New Diet, Sexual Attraction May Have Spurred Europeans’ Lighter Skin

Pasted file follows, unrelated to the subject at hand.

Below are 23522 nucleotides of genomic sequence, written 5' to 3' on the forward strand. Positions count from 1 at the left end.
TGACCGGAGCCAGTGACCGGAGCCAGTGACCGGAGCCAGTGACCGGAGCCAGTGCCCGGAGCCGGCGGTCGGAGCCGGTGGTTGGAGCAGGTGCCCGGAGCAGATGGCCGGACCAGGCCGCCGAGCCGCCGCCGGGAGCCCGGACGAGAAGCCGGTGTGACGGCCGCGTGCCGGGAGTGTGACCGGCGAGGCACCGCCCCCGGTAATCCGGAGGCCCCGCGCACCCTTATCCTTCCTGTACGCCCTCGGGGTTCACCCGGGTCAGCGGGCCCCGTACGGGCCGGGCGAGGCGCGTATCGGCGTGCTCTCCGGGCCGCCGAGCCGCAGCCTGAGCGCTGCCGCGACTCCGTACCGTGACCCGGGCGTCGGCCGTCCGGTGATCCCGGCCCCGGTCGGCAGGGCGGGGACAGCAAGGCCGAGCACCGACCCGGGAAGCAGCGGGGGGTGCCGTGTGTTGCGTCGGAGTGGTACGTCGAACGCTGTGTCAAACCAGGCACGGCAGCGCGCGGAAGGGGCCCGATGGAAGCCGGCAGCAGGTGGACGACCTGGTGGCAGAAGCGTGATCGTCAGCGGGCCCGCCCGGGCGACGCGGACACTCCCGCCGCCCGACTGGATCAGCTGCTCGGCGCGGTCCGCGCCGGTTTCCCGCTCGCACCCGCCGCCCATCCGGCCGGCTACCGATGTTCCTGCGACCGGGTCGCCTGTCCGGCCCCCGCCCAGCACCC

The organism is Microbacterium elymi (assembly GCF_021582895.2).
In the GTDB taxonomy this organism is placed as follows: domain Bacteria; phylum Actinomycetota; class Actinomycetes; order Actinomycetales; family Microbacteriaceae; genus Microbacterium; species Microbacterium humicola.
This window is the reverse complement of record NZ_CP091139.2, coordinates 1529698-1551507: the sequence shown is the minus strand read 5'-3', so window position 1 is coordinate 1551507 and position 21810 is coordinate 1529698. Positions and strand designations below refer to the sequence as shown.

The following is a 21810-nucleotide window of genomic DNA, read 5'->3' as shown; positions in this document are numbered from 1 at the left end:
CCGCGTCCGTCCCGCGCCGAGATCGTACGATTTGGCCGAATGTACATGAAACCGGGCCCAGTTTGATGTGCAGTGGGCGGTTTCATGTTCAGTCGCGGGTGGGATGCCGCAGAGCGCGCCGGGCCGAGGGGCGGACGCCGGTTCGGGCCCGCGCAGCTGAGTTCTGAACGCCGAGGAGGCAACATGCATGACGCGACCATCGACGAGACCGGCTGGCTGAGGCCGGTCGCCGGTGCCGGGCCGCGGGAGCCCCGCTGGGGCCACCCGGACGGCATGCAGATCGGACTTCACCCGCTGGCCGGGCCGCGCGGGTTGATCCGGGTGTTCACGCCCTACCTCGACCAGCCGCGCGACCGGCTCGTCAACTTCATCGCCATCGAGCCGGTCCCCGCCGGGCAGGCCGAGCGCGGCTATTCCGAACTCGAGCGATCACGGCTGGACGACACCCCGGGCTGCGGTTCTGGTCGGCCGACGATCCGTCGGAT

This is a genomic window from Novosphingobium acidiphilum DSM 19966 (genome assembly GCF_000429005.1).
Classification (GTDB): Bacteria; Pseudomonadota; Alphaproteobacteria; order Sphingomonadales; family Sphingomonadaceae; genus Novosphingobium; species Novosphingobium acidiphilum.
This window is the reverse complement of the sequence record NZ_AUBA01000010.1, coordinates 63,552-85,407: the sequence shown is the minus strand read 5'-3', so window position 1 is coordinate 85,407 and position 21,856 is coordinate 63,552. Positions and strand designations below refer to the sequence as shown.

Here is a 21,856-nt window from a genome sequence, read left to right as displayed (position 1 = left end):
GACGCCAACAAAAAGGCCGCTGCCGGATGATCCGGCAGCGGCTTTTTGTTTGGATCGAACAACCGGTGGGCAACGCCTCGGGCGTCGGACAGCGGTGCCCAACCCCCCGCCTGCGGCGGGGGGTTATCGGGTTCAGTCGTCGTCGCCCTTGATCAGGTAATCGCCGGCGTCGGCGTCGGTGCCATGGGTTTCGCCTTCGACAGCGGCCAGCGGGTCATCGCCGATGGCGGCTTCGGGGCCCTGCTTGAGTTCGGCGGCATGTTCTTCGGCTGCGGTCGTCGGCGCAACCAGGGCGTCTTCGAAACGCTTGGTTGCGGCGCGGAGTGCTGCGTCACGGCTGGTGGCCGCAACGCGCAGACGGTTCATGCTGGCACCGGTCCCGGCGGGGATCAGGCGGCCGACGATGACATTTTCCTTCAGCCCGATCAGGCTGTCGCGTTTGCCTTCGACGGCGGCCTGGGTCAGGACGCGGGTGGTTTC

first_imgWhy do some humans have lighter skin than others? Researchers have longed chalked up the difference to tens of thousands of years of evolution, with darker skin protecting those who live nearer to the equator from the sun’s intense radiation. But a new study of ancient DNA concludes that European skin color has continued to change over the past 5000 years, suggesting that additional factors, including diet and sexual attraction, may also be at play.Our species, Homo sapiens, first arose in Africa about 200,000 years ago, and researchers assume that its first members were as dark-skinned as Africans are today, because dark skin is advantageous in Africa. Dark skin stems from higher levels of the pigment melanin, which blocks UV light and protects against its dangers, such as DNA damage—which can lead to skin cancer—and the breakdown of vitamin B. On the other hand, skin cells need exposure to a certain amount of UV light in order to produce vitamin D. These competing pressures mean that as early humans moved away from the equator, it makes sense that their skin lightened.Recent research, however, has suggested that the picture is not so simple. For one thing, a number of genes control the synthesis of melanin (which itself comes in two different forms in humans), and each gene appears to have a different evolutionary history. Moreover, humans apparently did not begin to lighten up immediately after they migrated from Africa to Europe beginning about 40,000 years ago. In 2012, for example, a team led by Jorge Rocha, a geneticist at the University of Porto in Portugal, looked at variants of four pigmentation genes in modern Portuguese and African populations and calculated that at least three of them had only been strongly favored by evolution tens of thousands of years after humans left Africa. In January, another team, led by geneticist Carles Lalueza-Fox of the University of Barcelona in Spain, sequenced the genome of an 8000-year-old male hunter-gatherer skeleton from the site of La Braña-Arintero in Spain and found that he was dark rather than light-skinned—again suggesting that natural selection for light skin acted relatively late in prehistory.Sign up for our daily newsletterGet more great content like this delivered right to you!Country *AfghanistanAland IslandsAlbaniaAlgeriaAndorraAngolaAnguillaAntarcticaAntigua and BarbudaArgentinaArmeniaArubaAustraliaAustriaAzerbaijanBahamasBahrainBangladeshBarbadosBelarusBelgiumBelizeBeninBermudaBhutanBolivia, Plurinational State ofBonaire, Sint Eustatius and SabaBosnia and HerzegovinaBotswanaBouvet IslandBrazilBritish Indian Ocean TerritoryBrunei DarussalamBulgariaBurkina FasoBurundiCambodiaCameroonCanadaCape VerdeCayman IslandsCentral African RepublicChadChileChinaChristmas IslandCocos (Keeling) IslandsColombiaComorosCongoCongo, The Democratic Republic of theCook IslandsCosta RicaCote D’IvoireCroatiaCubaCuraçaoCyprusCzech RepublicDenmarkDjiboutiDominicaDominican RepublicEcuadorEgyptEl SalvadorEquatorial GuineaEritreaEstoniaEthiopiaFalkland Islands (Malvinas)Faroe IslandsFijiFinlandFranceFrench GuianaFrench PolynesiaFrench Southern TerritoriesGabonGambiaGeorgiaGermanyGhanaGibraltarGreeceGreenlandGrenadaGuadeloupeGuatemalaGuernseyGuineaGuinea-BissauGuyanaHaitiHeard Island and Mcdonald IslandsHoly See (Vatican City State)HondurasHong KongHungaryIcelandIndiaIndonesiaIran, Islamic Republic ofIraqIrelandIsle of ManIsraelItalyJamaicaJapanJerseyJordanKazakhstanKenyaKiribatiKorea, Democratic People’s Republic ofKorea, Republic ofKuwaitKyrgyzstanLao People’s Democratic RepublicLatviaLebanonLesothoLiberiaLibyan Arab JamahiriyaLiechtensteinLithuaniaLuxembourgMacaoMacedonia, The Former Yugoslav Republic ofMadagascarMalawiMalaysiaMaldivesMaliMaltaMartiniqueMauritaniaMauritiusMayotteMexicoMoldova, Republic ofMonacoMongoliaMontenegroMontserratMoroccoMozambiqueMyanmarNamibiaNauruNepalNetherlandsNew CaledoniaNew ZealandNicaraguaNigerNigeriaNiueNorfolk IslandNorwayOmanPakistanPalestinianPanamaPapua New GuineaParaguayPeruPhilippinesPitcairnPolandPortugalQatarReunionRomaniaRussian FederationRWANDASaint Barthélemy Saint Helena, Ascension and Tristan da CunhaSaint Kitts and NevisSaint LuciaSaint Martin (French part)Saint Pierre and MiquelonSaint Vincent and the GrenadinesSamoaSan MarinoSao Tome and PrincipeSaudi ArabiaSenegalSerbiaSeychellesSierra LeoneSingaporeSint Maarten (Dutch part)SlovakiaSloveniaSolomon IslandsSomaliaSouth AfricaSouth Georgia and the South Sandwich IslandsSouth SudanSpainSri LankaSudanSurinameSvalbard and Jan MayenSwazilandSwedenSwitzerlandSyrian Arab RepublicTaiwanTajikistanTanzania, United Republic ofThailandTimor-LesteTogoTokelauTongaTrinidad and TobagoTunisiaTurkeyTurkmenistanTurks and Caicos IslandsTuvaluUgandaUkraineUnited Arab EmiratesUnited KingdomUnited StatesUruguayUzbekistanVanuatuVenezuela, Bolivarian Republic ofVietnamVirgin Islands, BritishWallis and FutunaWestern SaharaYemenZambiaZimbabweI also wish to receive emails from AAAS/Science and Science advertisers, including information on products, services and special offers which may include but are not limited to news, careers information & upcoming events.Required fields are included by an asterisk(*)To get a better idea of how European skin pigmentation has changed over time, a team led by Mark Thomas, an evolutionary geneticist at University College London, extracted DNA from 63 skeletons previously found at archaeological sites in modern-day Ukraine and surrounding areas. The researchers were able to sequence three pigmentation-related genes from 48 of the skeletons, dated between 6500 and 4000 years old: the gene TYR, which is involved in the synthesis of melanin; SLC45A2, which helps control the distribution of pigment-producing enzymes in skin cells; and HERC2, the primary gene that determines whether the iris of the eye is brown or blue. These three genes, like all pigmentation genes, come in numerous variants that lead to different shades of skin, hair, and eye color.By comparing the variants of these genes in the ancient skeletons with those in 60 modern-day Ukrainians, as well as a larger sample of 246 modern genomes from the surrounding region, the team found that the frequency of variants related to lighter skin and hair, as well as blue eyes, increased significantly between the ancient and modern populations. For example, modern Ukrainians on average have more than eight times as many variants of TYR related to light skin, and four times as many variants related to blue eyes, as the ancient Ukrainians, the team reports online today in the Proceedings of the National Academy of Sciences. African populations, on the other hand, have none of these lighter variants.Thus, while the prehistoric Ukrainians had apparently evolved relatively lighter skin and hair, and a higher frequency of blue eyes, in the time since their ancestors had left Africa, the data suggested that they were not done evolving. To further test this conclusion, the team performed computer simulations designed to distinguish between natural selection and “genetic drift,” a change in the frequency of genetic variants due just to chance. These tests—which take into account ancient population sizes and the rate at which genetic alterations occur, and can determine whether genetic drift alone can account for the speed of evolutionary changes—showed that the pigmentation genes were still undergoing strong natural selection after 5000 years ago; indeed, the selection pressure was as great as that for other genes known to be very strongly selected in humans, such as those involved in the ability to digest lactose and protection against malaria.“The signs of selection are indeed persuasive,” Rocha says. By using ancient DNA, he says, the team was able to “provide direct evidence” that “strong positive selection was the likely driver” of the changes in pigmentation profiles.But why was strong natural selection for lighter skin, hair, and eye color still going on thousands of years after humans left Africa and its brutal UV rays? In the case of skin color, the team speculates that these populations, which represented early farmers, had previously received a lot of vitamin D from their food, such as vitamin D-rich fish and animal livers, when they were hunter-gatherers. But after the advent of farming, when grains such as wheat and barley became a major part of their dinner plates, early Europeans needed to synthesize a larger amount of vitamin D in their skins. That’s when lightening up became very advantageous. The study “provides evidence that loss of regular dietary vitamin D as a result of the transition to a more strongly agricultural lifestyle may have triggered” the evolution of lighter skin, says Nina Jablonski, a leading skin color researcher at Pennsylvania State University, University Park.As for the trend toward lighter colored hair and blue eyes, Thomas and his co-workers suggest that may be due to sexual attraction—what in evolutionary terms is called sexual selection. If so, then the originally rare males or females with light hair and blue eyes might have been attractive to the opposite sex and so had more offspring; this kind of sexual preference for individuals with unusual appearances has been confirmed in other animals, such as guppies. Of course, in some of today’s cultures, a summer tan is also considered sexy, and here the study may provide some positive news: Modern variants of HERC2 can also make it easier to turn one’s skin golden brown in the sun.last_img read more